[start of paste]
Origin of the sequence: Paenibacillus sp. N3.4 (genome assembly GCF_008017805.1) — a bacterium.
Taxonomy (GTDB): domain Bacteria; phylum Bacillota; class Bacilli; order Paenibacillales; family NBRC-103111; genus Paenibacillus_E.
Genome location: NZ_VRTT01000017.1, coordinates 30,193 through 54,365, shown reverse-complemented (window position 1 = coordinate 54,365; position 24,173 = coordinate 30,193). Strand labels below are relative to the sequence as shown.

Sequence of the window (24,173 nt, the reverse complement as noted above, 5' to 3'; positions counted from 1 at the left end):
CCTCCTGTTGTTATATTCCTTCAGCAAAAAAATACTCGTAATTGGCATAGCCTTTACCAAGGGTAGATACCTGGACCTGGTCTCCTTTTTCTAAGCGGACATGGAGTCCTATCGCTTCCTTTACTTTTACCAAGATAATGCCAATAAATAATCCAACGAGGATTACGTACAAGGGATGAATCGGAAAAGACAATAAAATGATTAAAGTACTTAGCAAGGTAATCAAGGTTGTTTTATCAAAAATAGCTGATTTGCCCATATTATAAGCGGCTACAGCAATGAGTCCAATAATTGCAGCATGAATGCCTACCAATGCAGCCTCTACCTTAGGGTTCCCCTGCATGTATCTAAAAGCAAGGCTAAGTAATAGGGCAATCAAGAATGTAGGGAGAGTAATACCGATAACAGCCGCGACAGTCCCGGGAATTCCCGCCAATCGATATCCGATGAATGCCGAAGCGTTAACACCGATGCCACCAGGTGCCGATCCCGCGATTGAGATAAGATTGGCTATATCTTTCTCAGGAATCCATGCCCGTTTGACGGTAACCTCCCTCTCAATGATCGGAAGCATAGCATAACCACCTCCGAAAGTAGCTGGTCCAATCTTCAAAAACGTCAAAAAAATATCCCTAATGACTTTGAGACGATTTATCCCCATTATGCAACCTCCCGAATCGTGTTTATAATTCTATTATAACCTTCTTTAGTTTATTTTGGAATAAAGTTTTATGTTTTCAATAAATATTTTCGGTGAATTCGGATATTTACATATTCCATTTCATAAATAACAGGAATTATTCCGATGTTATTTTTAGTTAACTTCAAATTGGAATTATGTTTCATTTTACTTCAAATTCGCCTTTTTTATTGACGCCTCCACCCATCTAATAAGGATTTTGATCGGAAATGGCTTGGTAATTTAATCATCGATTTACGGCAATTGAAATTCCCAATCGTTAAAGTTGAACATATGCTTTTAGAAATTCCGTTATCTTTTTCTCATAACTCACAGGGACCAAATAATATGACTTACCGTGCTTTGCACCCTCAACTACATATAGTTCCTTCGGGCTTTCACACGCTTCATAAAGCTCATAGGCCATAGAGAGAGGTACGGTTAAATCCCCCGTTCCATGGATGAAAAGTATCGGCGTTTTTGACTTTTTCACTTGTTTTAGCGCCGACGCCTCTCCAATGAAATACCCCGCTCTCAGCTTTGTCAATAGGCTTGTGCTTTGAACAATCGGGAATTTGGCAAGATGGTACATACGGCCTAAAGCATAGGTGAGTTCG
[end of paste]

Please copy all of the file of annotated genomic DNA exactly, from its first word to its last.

Origin of the sequence: Paenibacillus sp. N3.4 (genome assembly GCF_008017805.1) — a bacterium.
Taxonomy (GTDB): domain Bacteria; phylum Bacillota; class Bacilli; order Paenibacillales; family NBRC-103111; genus Paenibacillus_E.
Genome location: NZ_VRTT01000017.1, coordinates 30,193 through 54,365, shown reverse-complemented (window position 1 = coordinate 54,365; position 24,173 = coordinate 30,193). Strand labels below are relative to the sequence as shown.

Sequence of the window (24,173 nt, the reverse complement as noted above, 5' to 3'; positions counted from 1 at the left end):
CCTCCTGTTGTTATATTCCTTCAGCAAAAAAATACTCGTAATTGGCATAGCCTTTACCAAGGGTAGATACCTGGACCTGGTCTCCTTTTTCTAAGCGGACATGGAGTCCTATCGCTTCCTTTACTTTTACCAAGATAATGCCAATAAATAATCCAACGAGGATTACGTACAAGGGATGAATCGGAAAAGACAATAAAATGATTAAAGTACTTAGCAAGGTAATCAAGGTTGTTTTATCAAAAATAGCTGATTTGCCCATATTATAAGCGGCTACAGCAATGAGTCCAATAATTGCAGCATGAATGCCTACCAATGCAGCCTCTACCTTAGGGTTCCCCTGCATGTATCTAAAAGCAAGGCTAAGTAATAGGGCAATCAAGAATGTAGGGAGAGTAATACCGATAACAGCCGCGACAGTCCCGGGAATTCCCGCCAATCGATATCCGATGAATGCCGAAGCGTTAACACCGATGCCACCAGGTGCCGATCCCGCGATTGAGATAAGATTGGCTATATCTTTCTCAGGAATCCATGCCCGTTTGACGGTAACCTCCCTCTCAATGATCGGAAGCATAGCATAACCACCTCCGAAAGTAGCTGGTCCAATCTTCAAAAACGTCAAAAAAATATCCCTAATGACTTTGAGACGATTTATCCCCATTATGCAACCTCCCGAATCGTGTTTATAATTCTATTATAACCTTCTTTAGTTTATTTTGGAATAAAGTTTTATGTTTTCAATAAATATTTTCGGTGAATTCGGATATTTACATATTCCATTTCATAAATAACAGGAATTATTCCGATGTTATTTTTAGTTAACTTCAAATTGGAATTATGTTTCATTTTACTTCAAATTCGCCTTTTTTATTGACGCCTCCACCCATCTAATAAGGATTTTGATCGGAAATGGCTTGGTAATTTAATCATCGATTTACGGCAATTGAAATTCCCAATCGTTAAAGTTGAACATATGCTTTTAGAAATTCCGTTATCTTTTTCTCATAACTCACAGGGACCAAATAATATGACTTACCGTGCTTTGCACCCTCAACTACATATAGTTCCTTCGGGCTTTCACACGCTTCATAAAGCTCATAGGCCATAGAGAGAGGTACGGTTAAATCCCCCGTTCCATGGATGAAAAGTATCGGCGTTTTTGACTTTTTCACTTGTTTTAGCGCCGACGCCTCTCCAATGAAATACCCCGCTCTCAGCTTTGTCAATAGGCTTGTGCTTTGAACAATCGGGAATTTGGCAAGATGGTACATACGGCCTAAAGCATAGGTGAGTTCG